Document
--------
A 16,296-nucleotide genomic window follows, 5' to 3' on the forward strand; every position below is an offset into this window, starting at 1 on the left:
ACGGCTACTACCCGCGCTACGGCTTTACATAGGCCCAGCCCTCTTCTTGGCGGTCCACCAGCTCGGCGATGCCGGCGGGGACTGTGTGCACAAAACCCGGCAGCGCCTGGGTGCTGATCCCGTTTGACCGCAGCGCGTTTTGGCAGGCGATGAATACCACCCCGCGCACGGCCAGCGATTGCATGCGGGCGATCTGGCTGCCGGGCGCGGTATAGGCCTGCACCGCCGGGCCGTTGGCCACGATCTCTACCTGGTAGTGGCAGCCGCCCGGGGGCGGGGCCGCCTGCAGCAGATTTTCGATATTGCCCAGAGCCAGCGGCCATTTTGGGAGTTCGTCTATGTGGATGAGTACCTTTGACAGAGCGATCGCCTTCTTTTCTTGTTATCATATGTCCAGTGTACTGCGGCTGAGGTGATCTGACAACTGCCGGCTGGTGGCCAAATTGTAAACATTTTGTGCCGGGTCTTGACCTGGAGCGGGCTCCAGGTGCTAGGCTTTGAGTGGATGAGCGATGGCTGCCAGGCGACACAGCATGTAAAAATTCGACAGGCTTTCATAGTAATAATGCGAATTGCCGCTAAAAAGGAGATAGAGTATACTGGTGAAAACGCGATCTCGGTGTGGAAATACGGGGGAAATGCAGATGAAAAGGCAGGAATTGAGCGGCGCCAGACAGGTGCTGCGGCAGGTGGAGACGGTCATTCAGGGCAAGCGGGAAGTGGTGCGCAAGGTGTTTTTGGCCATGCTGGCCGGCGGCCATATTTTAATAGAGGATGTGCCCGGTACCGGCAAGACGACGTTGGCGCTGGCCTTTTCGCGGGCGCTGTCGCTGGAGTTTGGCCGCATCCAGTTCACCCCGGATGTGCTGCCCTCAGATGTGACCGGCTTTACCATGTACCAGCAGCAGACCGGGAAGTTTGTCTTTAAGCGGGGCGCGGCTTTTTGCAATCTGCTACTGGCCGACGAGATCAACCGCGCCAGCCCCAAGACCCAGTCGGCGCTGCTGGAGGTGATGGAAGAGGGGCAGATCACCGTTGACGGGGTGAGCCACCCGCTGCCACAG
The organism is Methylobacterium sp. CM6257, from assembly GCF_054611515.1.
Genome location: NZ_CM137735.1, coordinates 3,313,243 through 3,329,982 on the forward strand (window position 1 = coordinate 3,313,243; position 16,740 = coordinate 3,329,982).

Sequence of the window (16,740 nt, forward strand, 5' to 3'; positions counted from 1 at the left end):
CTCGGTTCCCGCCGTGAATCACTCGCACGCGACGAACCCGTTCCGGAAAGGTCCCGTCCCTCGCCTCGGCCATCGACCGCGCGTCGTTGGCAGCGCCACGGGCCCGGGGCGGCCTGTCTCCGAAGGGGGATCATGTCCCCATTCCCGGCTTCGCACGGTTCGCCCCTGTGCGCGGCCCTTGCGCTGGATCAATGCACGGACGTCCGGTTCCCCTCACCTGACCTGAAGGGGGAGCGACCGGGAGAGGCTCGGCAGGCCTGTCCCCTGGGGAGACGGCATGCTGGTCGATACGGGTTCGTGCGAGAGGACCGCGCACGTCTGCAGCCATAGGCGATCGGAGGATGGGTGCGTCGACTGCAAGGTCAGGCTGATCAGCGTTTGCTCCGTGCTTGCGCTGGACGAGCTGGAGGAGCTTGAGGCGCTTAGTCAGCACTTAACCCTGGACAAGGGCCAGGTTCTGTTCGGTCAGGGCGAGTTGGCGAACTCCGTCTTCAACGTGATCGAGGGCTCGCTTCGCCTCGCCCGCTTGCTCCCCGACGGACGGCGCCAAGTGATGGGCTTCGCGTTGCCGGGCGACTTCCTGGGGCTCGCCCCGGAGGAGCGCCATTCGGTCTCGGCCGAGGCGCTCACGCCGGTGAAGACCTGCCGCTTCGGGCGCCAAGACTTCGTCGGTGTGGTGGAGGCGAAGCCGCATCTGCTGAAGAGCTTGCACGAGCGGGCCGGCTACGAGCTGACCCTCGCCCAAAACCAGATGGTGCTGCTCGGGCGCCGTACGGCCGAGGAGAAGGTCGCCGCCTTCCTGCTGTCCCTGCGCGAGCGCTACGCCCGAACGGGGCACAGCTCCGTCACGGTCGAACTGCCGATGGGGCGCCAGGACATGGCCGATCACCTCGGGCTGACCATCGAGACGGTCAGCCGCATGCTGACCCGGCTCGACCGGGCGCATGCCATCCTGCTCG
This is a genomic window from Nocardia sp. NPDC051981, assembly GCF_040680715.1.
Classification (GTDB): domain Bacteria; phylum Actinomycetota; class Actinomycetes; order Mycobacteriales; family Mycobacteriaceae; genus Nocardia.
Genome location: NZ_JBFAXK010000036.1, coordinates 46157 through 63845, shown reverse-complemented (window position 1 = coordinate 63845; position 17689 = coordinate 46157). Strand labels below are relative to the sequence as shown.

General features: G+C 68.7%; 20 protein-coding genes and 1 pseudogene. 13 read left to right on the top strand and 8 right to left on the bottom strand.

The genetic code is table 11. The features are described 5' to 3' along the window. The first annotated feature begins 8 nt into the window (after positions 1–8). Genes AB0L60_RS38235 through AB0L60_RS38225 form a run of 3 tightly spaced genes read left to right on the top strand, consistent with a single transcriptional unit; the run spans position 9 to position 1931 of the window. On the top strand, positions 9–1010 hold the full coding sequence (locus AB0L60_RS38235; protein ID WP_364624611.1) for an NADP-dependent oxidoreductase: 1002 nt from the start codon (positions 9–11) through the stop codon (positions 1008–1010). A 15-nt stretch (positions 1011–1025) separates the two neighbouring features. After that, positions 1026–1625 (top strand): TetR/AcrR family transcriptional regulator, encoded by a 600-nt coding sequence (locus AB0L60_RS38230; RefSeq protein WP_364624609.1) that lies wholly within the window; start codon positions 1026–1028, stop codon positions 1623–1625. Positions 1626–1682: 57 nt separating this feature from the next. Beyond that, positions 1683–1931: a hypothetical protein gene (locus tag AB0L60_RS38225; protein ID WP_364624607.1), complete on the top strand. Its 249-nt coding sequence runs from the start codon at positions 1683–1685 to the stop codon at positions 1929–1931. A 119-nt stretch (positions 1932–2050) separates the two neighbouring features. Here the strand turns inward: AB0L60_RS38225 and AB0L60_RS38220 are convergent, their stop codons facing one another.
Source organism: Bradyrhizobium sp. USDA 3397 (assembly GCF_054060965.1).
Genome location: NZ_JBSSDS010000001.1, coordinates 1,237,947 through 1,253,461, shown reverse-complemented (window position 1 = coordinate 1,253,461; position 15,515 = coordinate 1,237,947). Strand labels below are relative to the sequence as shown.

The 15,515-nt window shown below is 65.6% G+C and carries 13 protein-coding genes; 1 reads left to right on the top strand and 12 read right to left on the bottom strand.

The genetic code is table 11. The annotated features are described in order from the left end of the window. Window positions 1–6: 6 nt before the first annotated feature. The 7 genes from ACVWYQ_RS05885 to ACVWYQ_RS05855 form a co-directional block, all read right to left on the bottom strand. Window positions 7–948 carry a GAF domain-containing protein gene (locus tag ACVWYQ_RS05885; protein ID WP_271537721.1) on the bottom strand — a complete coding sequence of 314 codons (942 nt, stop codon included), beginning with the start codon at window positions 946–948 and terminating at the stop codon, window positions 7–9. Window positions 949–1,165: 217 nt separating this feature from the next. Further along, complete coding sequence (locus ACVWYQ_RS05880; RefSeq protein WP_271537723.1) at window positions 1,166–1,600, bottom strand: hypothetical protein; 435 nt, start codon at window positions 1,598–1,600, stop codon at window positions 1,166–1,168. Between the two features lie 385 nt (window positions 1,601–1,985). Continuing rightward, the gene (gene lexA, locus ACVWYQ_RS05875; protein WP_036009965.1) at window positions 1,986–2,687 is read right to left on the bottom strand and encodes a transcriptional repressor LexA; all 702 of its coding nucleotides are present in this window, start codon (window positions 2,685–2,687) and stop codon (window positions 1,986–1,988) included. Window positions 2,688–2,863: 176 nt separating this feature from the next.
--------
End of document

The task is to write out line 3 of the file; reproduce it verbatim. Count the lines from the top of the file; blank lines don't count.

The organism is Methylobacterium sp. CM6257, from assembly GCF_054611515.1.